We are developing a self-assembling non-viral in vivo gene delivery vehicle based on poly-l-lysine and plasmid DNA. We have characterized poly-l-lysines of different chain lengths for DNA condensation and strength of DNA binding. Poly-l-lysine chains >20 residues bound DNA efficiently in physiological saline, while shorter chains did not. Attachment of asialoorosomucoid to PLL increased the PLL chain length required for efficient DNA binding in saline and for efficient DNA condensation. By electron microscopy, poly-l-lysine/DNA polyplexes appeared as toroids 25-50 nm in diameter or rods 40-80 nm long; conjugation of asialoorosomucoid to the polylysine component increased the size of resulting polyplexes to 50-90 nm. In water, poly-l-lysine and asialoorosomucoid-PLL polyplexes have effective diameters of 46 and 87.6 nm, respectively. Polyplexes containing only poly-l-lysine and DNA aggregated in physiological saline at all charge ratios and aggregated at neutral charge ratios in water. Attachment of asialoorosomucoid lessened, but did not eliminate, the aggregation of PLL polyplexes, and did not result in efficient delivery of polyplexes to hepatocytes. Conjugation of polyethylene glycol to poly-l-lysine sterically stabilized resulting polyplexes at neutral charge ratios by shielding the surfaces. For efficient in vivo gene delivery, polyplexes will need to be sterically stabilized to prevent aggregation and interaction with serum components.  (+info)

Deletion of multiple immediate-early genes from herpes simplex virus reduces cytotoxicity and permits long-term gene expression in neurons. (5/23054)

Herpes simplex virus type 1 (HSV-1) has many attractive features that suggest its utility for gene transfer to neurons. However, viral cytotoxicity and transient transgene expression limit practical applications even in the absence of viral replication. Mutant viruses deleted for the immediate early (IE) gene, ICP4, an essential transcriptional transactivator, are toxic to many cell types in culture in which only the remaining IE genes are expressed. In order to test directly the toxicity of other IE gene products in neurons and develop a mutant background capable of longterm transgene expression, we generated mutants deleted for multiple IE genes in various combinations and tested their relative cytotoxicity in 9L rat gliosarcoma cells, Vero monkey kidney cells, and primary rat cortical and dorsal root neurons in culture. Viral mutants deleted simultaneously for the IE genes encoding ICP4, ICP22 and ICP27 showed substantially reduced cytotoxicity compared with viruses deleted for ICP4 alone or ICP4 in combination with either ICP22, ICP27 or ICP47. Infection of neurons in culture with these triple IE deletion mutants substantially enhanced cell survival and permitted transgene expression for over 21 days. Such mutants may prove useful for efficient gene transfer and extended transgene expression in neurons in vitro and in vivo.  (+info)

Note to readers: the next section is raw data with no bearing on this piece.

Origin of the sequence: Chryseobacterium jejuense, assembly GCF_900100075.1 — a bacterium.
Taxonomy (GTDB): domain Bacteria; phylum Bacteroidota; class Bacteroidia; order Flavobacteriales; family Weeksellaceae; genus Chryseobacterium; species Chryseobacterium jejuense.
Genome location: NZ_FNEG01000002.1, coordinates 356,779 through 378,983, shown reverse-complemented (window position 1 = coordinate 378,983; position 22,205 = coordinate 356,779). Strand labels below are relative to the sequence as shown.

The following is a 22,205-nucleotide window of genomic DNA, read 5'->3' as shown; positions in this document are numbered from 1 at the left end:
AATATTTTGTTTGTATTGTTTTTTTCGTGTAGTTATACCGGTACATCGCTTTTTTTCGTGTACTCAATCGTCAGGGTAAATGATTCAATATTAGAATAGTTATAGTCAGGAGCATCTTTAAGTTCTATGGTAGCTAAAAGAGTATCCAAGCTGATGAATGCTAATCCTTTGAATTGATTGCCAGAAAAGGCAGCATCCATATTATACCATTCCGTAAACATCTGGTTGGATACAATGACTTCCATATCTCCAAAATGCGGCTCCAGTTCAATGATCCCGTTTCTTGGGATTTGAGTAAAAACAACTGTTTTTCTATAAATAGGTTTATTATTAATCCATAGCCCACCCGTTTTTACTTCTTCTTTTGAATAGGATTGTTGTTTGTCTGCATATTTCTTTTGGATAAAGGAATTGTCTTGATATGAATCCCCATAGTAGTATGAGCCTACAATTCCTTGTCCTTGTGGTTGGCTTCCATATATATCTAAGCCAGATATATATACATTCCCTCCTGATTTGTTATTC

Inducible long-term gene expression in brain with adeno-associated virus gene transfer. (6/23054)

Recombinant adeno-associated virus (rAAV) vectors hold promise for treating a number of neurological disorders due to the ability to deliver long-term gene expression without toxicity or immune response. Critical to these endeavors will be controlled expression of the therapeutic gene in target cells. We have constructed and tested a dual cassette rAAV vector carrying a reporter gene under the control of the tetracycline-responsive system and the tetracycline transactivator. Transduction in vitro resulted in stable expression from the vector that can be suppressed 20-fold by tetracycline treatment. In vivo experiments, carried out to 6 weeks, demonstrated that vector-transduced expression is sustained until doxycycline administration upon which reporter gene expression is reduced. Moreover, the suppression of vector-driven expression can be reversed by removal of the drug. These studies demonstrate long-term regulated gene expression from rAAV vectors. This system will provide a valuable approach for controlling vector gene expression both in vitro and in vivo.  (+info)

Adenoviral gene transfer into the normal and injured spinal cord: enhanced transgene stability by combined administration of temperature-sensitive virus and transient immune blockade. (7/23054)